I keep trying to tell the lemmings I know who pour their intimate personal information into Facebook that it is foolish to do so. The website's name should be "InfectMyPCWithAVirus.COM", or "StealMyIdentity.COM".

Zuckerberg better sell the damn thing before the inevitable class action lawsuit consumes the millions he's made off exploiting his customers. Of course, I hope he doesn't, he is one asshole I would very much love to see bankrupted and forced to get an honest job somewhere. I bet he ends up at Sony, developing rootkits...

Re:The only winning move is not to play (1)

mr_lizard13 (882373) | more than 3 years ago | (#37510430)

I knew it - Tom from MySpace does have a Slashdot account!

Re:The only winning move is not to play (0)

Anonymous Coward | more than 3 years ago | (#37510496)

Ahh, so this is what happens when someone lives their life as if every Slashdot headline is the literal truth.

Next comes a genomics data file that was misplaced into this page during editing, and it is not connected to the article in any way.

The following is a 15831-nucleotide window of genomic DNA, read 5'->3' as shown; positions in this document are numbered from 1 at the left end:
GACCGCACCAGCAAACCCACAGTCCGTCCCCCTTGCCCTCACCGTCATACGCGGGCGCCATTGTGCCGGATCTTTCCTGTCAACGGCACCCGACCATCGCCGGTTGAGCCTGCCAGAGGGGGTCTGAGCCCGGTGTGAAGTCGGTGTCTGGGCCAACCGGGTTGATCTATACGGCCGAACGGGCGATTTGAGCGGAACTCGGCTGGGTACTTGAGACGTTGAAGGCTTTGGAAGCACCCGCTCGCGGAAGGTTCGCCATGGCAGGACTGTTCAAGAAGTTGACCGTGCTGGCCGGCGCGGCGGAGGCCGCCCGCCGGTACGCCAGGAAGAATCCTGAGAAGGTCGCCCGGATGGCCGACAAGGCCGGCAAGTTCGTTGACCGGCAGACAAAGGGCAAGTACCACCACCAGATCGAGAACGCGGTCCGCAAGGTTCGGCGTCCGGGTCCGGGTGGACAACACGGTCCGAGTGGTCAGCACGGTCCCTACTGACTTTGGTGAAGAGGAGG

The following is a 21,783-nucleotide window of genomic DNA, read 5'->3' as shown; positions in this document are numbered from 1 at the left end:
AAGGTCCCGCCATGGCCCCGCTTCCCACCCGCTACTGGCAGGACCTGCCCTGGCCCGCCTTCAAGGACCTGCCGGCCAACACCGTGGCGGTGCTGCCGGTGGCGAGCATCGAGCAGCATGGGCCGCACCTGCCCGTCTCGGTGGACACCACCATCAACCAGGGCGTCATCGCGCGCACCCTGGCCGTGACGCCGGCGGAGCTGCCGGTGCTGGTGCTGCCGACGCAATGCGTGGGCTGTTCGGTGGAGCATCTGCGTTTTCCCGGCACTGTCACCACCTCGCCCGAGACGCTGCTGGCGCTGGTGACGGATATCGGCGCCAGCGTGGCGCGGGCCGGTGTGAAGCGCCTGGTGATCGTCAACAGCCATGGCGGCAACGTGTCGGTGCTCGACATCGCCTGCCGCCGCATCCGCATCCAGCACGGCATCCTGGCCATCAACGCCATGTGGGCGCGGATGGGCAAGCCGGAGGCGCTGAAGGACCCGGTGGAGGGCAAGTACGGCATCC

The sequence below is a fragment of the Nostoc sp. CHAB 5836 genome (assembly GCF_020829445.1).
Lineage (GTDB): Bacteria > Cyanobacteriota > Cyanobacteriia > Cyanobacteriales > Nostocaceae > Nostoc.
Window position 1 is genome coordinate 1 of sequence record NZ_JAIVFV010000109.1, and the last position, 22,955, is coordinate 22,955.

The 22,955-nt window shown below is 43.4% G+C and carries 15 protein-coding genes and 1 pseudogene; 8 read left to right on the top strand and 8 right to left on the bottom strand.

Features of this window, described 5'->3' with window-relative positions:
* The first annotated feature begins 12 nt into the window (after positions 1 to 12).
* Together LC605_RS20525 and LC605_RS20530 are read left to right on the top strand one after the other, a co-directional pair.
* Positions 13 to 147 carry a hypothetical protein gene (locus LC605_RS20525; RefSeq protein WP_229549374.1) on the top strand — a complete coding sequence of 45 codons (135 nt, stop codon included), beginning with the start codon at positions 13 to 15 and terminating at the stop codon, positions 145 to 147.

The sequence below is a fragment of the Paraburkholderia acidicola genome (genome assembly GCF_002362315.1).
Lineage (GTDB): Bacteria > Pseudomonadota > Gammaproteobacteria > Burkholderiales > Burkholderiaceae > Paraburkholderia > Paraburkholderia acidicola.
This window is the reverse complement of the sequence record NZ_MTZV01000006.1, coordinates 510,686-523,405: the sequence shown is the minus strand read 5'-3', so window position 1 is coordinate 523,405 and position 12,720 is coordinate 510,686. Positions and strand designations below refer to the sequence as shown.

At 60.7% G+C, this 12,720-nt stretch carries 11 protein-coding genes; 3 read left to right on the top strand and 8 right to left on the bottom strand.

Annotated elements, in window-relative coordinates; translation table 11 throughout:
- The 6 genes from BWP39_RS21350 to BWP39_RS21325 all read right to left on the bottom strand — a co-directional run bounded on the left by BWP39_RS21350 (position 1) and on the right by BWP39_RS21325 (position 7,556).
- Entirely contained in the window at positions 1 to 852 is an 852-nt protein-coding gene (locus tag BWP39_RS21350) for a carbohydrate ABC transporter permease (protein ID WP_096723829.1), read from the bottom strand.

Re:The only winning move is not to play (0)

Anonymous Coward | more than 3 years ago | (#37510498)

Actually Facebook has the greatest customer service of any advertising agency I've ever used. Of course, the consumer is not the customer, so facebook doesn't give a rats ass what you think about their privacy policy. The only thing they care about is pushing the limits of the law until they get hit and from my advertising agents, it's exactly what I want.

Your's Trully - Corporate Greed

Re:The only winning move is not to play (1, Insightful)

WCMI92 (592436) | more than 3 years ago | (#37510508)

LOL. Moderated down by a Facebook lemming in denial no doubt. Go get your personal identity stolen. Go get your computer infected by a virus. The only thing Zuckerberg cares about is making as much money as he can off your information. Which is why he doesn't give a damn about security or keeping viruses off their web pages.

Re:The only winning move is not to play (0)

Anonymous Coward | more than 3 years ago | (#37510528)

Users are not the customers of Facebook.

Re:The only winning move is not to play (1)

Truekaiser (724672) | more than 3 years ago | (#37510644)

if i could mod you up i would. YOU are not the customer to Facebook. YOU are what Facebook sells to advertisers. From everything you put into your page to who you friend etc.

Re:The only winning move is not to play (2, Insightful)

fartrader (323244) | more than 3 years ago | (#37510672)